2) In terms of strain on the CPU, would I be better with one physical tuner and rely of the software tuner to record two programmes. Or would I be better off with 2 physical tuners?


The 'virtual tuner' relies on the fact that a single DVB-T multiplex holds multiple channels. So, if for example, the USB tuner is tuned to Mux1 (the BBC mux), it can record any of the services currently playing.

If you want to record 2 programs on 2 different muxes, you need 2 physical tuners, so to record BBC1 and ITV1 you'd need 2 USB devices. To record BBC1 and BBC2 you'd only need 1 as they're on the same mux. Have a look here here http://www.ukfree.tv/transmittersmenu.php to see what services (channels) are on what muxes, this will tell you what you can and can't record at the same time.

Due to the way the channels line up you'll probably find you need 2 physical devices, and I have doubts that the revo will be able to handle two tuners and all the other things that are going on.
#24
These are over-priced pieces of kit that rely on the fact they're touted as being "Green" to sell them.

If you're building a MythTV backend, you should know enough to buy the relevant kit for less than this.
If you're looking for a low-power (relative) machine, buy a Revo or something similar.
#25
I would think an acer revo would have enough power to act as a mythtv backend. I have a dual tuner WinTV-Nova-500 (which is effectively a pci to usb adaptor and 2 usb tuners) in my 7 year old athlon recording programs. It might struggle if you want it to act as a frontend too. The amount of processing required to record dvb-t is very little, it just copies the transport stream to disk. I imagine playback is a lot more demanding.

While you could record every freeview channel with 6 tuners, in reality you would never want too, there is a lot of rubbish broadcast. I've never had a problem with two. The beauty of mythtv and other similar pieces of software, is it can find the repeats (often shown in the middle of the night) and record those instead if both tuners are already being used.

Also, most tv's have freeview built in now, so if you're watching live tv its probably best to use that then you can always record two different channels.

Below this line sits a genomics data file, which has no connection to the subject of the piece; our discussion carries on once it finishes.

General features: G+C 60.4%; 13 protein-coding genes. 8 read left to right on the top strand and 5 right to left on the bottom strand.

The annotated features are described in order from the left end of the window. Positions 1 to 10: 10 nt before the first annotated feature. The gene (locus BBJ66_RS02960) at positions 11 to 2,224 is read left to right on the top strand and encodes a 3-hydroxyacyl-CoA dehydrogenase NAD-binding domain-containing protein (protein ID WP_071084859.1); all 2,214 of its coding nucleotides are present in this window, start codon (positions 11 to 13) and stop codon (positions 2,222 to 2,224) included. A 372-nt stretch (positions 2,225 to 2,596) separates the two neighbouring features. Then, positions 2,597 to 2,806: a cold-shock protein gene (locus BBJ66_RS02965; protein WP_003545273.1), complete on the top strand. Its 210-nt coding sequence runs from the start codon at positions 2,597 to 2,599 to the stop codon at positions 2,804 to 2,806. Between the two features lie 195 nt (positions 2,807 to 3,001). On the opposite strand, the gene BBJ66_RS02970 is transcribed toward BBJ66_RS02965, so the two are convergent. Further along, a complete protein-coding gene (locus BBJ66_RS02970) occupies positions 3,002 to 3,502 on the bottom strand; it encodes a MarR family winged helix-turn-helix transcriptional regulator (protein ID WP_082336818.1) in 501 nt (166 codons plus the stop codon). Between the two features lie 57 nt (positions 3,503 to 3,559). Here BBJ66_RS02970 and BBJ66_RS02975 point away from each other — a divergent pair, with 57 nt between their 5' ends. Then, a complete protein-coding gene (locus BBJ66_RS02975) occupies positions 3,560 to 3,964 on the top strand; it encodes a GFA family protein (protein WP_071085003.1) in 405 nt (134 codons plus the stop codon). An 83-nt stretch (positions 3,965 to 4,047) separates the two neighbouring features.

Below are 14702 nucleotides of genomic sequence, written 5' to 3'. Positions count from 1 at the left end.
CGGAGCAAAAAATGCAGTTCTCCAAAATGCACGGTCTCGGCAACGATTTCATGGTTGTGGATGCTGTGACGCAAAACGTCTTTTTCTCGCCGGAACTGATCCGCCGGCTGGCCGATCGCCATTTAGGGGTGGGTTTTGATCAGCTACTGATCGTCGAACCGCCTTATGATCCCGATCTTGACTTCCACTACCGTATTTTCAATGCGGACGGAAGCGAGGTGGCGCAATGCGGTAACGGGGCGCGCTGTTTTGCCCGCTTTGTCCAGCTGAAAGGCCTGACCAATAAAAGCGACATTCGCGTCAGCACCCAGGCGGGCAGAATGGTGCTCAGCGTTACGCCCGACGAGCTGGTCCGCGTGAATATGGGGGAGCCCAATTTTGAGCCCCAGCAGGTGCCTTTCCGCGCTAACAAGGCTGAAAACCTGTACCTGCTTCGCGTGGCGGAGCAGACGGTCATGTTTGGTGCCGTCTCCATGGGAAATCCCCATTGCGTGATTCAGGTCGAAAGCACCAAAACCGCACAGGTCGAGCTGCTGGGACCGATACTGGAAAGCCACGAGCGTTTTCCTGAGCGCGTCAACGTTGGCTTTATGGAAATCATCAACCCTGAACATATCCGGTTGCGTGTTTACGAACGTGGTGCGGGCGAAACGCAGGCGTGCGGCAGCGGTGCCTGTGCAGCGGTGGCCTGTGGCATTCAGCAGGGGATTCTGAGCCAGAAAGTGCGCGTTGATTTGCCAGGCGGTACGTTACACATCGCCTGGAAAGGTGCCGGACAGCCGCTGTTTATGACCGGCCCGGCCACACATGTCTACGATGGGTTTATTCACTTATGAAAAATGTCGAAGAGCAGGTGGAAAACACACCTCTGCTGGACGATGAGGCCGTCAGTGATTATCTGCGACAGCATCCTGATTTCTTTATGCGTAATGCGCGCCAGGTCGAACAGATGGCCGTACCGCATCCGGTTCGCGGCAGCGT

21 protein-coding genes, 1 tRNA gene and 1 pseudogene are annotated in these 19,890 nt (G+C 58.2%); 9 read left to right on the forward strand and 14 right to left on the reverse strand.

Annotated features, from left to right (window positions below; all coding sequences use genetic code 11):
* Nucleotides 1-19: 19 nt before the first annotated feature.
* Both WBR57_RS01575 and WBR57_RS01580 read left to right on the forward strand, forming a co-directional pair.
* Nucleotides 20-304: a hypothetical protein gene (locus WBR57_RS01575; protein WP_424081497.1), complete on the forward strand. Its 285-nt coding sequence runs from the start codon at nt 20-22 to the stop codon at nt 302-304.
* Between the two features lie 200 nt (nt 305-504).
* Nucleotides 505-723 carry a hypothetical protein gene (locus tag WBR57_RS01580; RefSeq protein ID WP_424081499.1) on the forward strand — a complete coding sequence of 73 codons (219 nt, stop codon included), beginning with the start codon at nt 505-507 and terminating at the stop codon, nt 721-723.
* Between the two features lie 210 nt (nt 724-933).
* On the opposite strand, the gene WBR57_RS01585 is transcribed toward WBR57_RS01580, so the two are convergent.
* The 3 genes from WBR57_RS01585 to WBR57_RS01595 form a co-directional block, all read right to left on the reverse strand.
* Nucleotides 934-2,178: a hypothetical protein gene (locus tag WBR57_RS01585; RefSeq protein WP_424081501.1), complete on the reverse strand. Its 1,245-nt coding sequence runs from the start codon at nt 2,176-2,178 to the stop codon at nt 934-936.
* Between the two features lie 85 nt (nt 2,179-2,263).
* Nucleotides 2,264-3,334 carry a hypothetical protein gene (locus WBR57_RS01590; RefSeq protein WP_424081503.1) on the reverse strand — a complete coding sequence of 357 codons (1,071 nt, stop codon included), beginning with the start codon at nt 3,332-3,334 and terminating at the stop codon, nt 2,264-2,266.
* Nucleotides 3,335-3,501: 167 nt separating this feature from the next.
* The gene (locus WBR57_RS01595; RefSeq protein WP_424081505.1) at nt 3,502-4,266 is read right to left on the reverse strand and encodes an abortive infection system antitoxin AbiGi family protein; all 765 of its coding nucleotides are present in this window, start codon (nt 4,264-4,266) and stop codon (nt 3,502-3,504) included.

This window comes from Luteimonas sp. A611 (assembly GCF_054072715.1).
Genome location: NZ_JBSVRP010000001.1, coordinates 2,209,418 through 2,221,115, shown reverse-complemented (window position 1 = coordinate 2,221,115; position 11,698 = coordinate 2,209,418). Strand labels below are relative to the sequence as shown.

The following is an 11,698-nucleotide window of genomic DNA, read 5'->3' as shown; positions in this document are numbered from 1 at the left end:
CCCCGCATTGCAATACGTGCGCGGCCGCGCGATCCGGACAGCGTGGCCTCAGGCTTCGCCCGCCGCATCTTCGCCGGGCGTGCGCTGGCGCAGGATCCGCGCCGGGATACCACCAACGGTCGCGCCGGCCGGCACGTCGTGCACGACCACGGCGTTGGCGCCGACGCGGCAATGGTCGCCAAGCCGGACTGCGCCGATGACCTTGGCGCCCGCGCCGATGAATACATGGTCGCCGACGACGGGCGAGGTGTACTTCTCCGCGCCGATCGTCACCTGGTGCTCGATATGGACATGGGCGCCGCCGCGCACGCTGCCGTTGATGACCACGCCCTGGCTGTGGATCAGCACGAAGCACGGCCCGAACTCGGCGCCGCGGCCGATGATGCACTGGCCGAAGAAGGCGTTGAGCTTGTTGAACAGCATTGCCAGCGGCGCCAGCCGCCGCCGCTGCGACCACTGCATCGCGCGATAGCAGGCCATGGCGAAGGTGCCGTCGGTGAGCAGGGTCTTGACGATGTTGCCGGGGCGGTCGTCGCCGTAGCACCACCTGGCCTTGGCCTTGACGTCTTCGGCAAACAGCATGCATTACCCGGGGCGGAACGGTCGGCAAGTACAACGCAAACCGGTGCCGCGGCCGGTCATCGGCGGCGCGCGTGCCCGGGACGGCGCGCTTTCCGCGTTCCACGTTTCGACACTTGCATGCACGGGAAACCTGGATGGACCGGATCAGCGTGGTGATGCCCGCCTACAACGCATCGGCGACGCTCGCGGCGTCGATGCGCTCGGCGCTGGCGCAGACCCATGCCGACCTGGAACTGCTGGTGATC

#26
[QUOTE=bytemaster]I am not sure that the Revo would have enough grunt to handle multiple tuners./QUOTE]

I suspect you'll be fine; recording DVB is pretty low-end. I used to use a Celeron 1.7GHz from 2002 to handle 3 physical/6 virtual tuners. The only time there's a problem is if I am archiving to DVD at the same time, and video requantization to fit the programme onto the DVD is required.
#27
anguston
While you could record every freeview channel with 6 tuners, in reality you would never want too, there is a lot of rubbish broadcast. I've never had a problem with two. The beauty of mythtv and other similar pieces of software, is it can find the repeats (often shown in the middle of the night) and record those instead if both tuners are already being used.


Agreed. If I didn't already have a Nova-T in my MythTV box (I started with two single tuner Nova-Ts), I'd probably make do with the two tuners on a single Nova-T-500. The occasions where the 5th and 6th virtual tuners are "required" are quite rare.
#28
Anyone know what motherboard they are using on this GreenPC?
#29
anguston
I would think an acer revo would have enough power to act as a mythtv backend. I have a dual tuner WinTV-Nova-500 (which is effectively a pci to usb adaptor and 2 usb tuners) in my 7 year old athlon recording programs. It might struggle if you want it to act as a frontend too. The amount of processing required to record dvb-t is very little, it just copies the transport stream to disk. I imagine playback is a lot more demanding.

While you could record every freeview channel with 6 tuners, in reality you would never want too, there is a lot of rubbish broadcast. I've never had a problem with two. The beauty of mythtv and other similar pieces of software, is it can find the repeats (often shown in the middle of the night) and record those instead if both tuners are already being used.

Also, most tv's have freeview built in now, so if you're watching live tv its probably best to use that then you can always record two different channels.



Ah well - was sort of hoping to use it as a front end too! Looks like I might have wasted £130 as I'm not sure I'll have much of a use for it other wise.

No way of overclocking I take it!?
#30
skykid3
Anyone know what motherboard they are using on this GreenPC?


An ATI Radeon 3100 equates to a 780V motherboard (according to Wikipedia).
#31
amdavies
An ATI Radeon 3100 equates to a 780V motherboard (according to Wikipedia).


Thanks :)